Third, the distribution of trigger events favored deaths over live alerts. Eighty-seven percent of alerts reported by Community Health Monitors were for deaths, most of which were not a trigger event and were not alerted as deaths linked to EVD. Since early on in the EVD outbreak, the MoHS has required that all deaths, regardless of cause, be reported to DERCs in order for the body to receive a swab test for EVD and be buried safely by a trained burial team. Nationally, the requirement for reporting deaths has been widely and frequently communicated to the population. CEBS was not intended to serve as a reporting system for community deaths, but assumed this role as many Community Health Monitors either felt it was their responsibility to report all deaths or were required to by policies pertaining to safe burial. In many respects, this was a positive development, as community death reporting is a means to both monitor whether Community Health Monitors are staying active and the activity helped to confirm zero transmission in districts without transmission. However, our data cannot describe the validity or completeness of this death reporting. Clustering of illnesses and deaths (ie, trigger 1) was reported less frequently than anticipated. The low proportion of reporting sick alerts can be partially attributed to lack of clarity about who is considered “sick.” Due to the prevalence of disease in Sierra Leone, illness is a daily occurrence in rural communities of Sierra Leone. Community Health Monitors may not consider a person to be sick unless they have severe or unusual symptoms. More refinement of this trigger is needed, as such indications of clustering are the major link to early warning of transmission at the community level. It is informative that during the rapid evaluation, most Community Health Monitors interviewed did not recall all six triggers. The challenges in trigger recall may be due, in part, to the lack of EVD transmission by the time CEBS became fully operational, resulting in a lack of Community Health Monitor exposure to these events, which were much more common during peak transmission during late 2014 and early 2015. This challenge may also indicate that there are too many triggers for Community Health Monitors to easily remember and the content may be too abstract. Notably, the most commonly-reported of the six trigger events, including illness or death among a traveler and an illness or death among two or more members of the same household, were also the most commonly reported triggers after “Trigger 7- Other”. These two events are likely the easiest for Community Health Monitors to understand and the easiest to detect.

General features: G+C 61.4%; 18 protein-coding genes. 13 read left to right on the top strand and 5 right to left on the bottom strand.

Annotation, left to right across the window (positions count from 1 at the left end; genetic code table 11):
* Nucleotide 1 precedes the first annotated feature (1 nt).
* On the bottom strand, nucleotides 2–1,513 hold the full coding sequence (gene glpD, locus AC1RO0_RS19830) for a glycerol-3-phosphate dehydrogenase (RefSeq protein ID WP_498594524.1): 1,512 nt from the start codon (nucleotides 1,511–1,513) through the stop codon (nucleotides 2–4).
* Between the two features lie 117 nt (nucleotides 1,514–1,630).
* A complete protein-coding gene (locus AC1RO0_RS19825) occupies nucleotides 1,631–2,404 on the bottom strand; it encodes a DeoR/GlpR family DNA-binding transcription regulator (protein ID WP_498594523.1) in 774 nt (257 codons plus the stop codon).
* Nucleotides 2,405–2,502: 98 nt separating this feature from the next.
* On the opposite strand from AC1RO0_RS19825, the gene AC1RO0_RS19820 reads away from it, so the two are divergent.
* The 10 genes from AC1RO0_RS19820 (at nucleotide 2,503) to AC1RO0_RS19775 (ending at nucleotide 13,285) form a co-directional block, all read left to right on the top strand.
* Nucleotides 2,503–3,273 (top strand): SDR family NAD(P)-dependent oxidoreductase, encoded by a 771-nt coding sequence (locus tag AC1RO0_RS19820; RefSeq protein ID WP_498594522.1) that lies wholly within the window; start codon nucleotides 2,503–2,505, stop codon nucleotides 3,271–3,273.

There are important limitations to this evaluation. While the population-to-Community Health Monitor ratios presented are useful in giving a broader view of the overall distribution of Community Health Monitors, they are not able to truly assess CEBS coverage through identifying which villages have Community Health Monitors and which villages do not. In addition, population ratios are based off of data from the 2004 census that have been extrapolated to 2014 based on expected annual population increases, which does not take into account migration between and within districts. The Community Health Monitors and Community Surveillance Supervisors interviewed during the field assessment were selected via purposive sampling due to time and logistical constraints that would have been posed by random sampling. However, we aimed for representation geographically within each district. In addition, the sampling fractions were small, with interviews being conducted with only 50 of the 7,050 Community Health Monitors (0.7%) and 27 of the 137 Community Surveillance Supervisors (20%).
The implementation of CEBS has shown that a national system can be implemented at scale and that community volunteers are capable of detecting and reporting important health related events in their communities. Participation of community leaders in the implementation process proved to be an important step in ensuring that communities are supportive of the program and Community Health Monitors are able to carry out their responsibilities effectively. The experience with CEBS implementation shows that planning to implement a large-scale community based program in two months across many partners requires well-planned and well-coordinated logistic procedures. The system as it stands may be utilized to inform the long-term Integrated Disease Surveillance and Response system.
The authors have declared that no competing interests exist.
Data is available upon request. Please contact Laura Miller, firstname.lastname@example.org.
AcknowledgementsWe thank the CHMs, supervisors and the staff from the Ebola Response Consortium partners who implemented CEBS (ABC Development, Action contre la Faim, CARE International, International Rescue Committee, Save the Children International) and the CDC for technical support.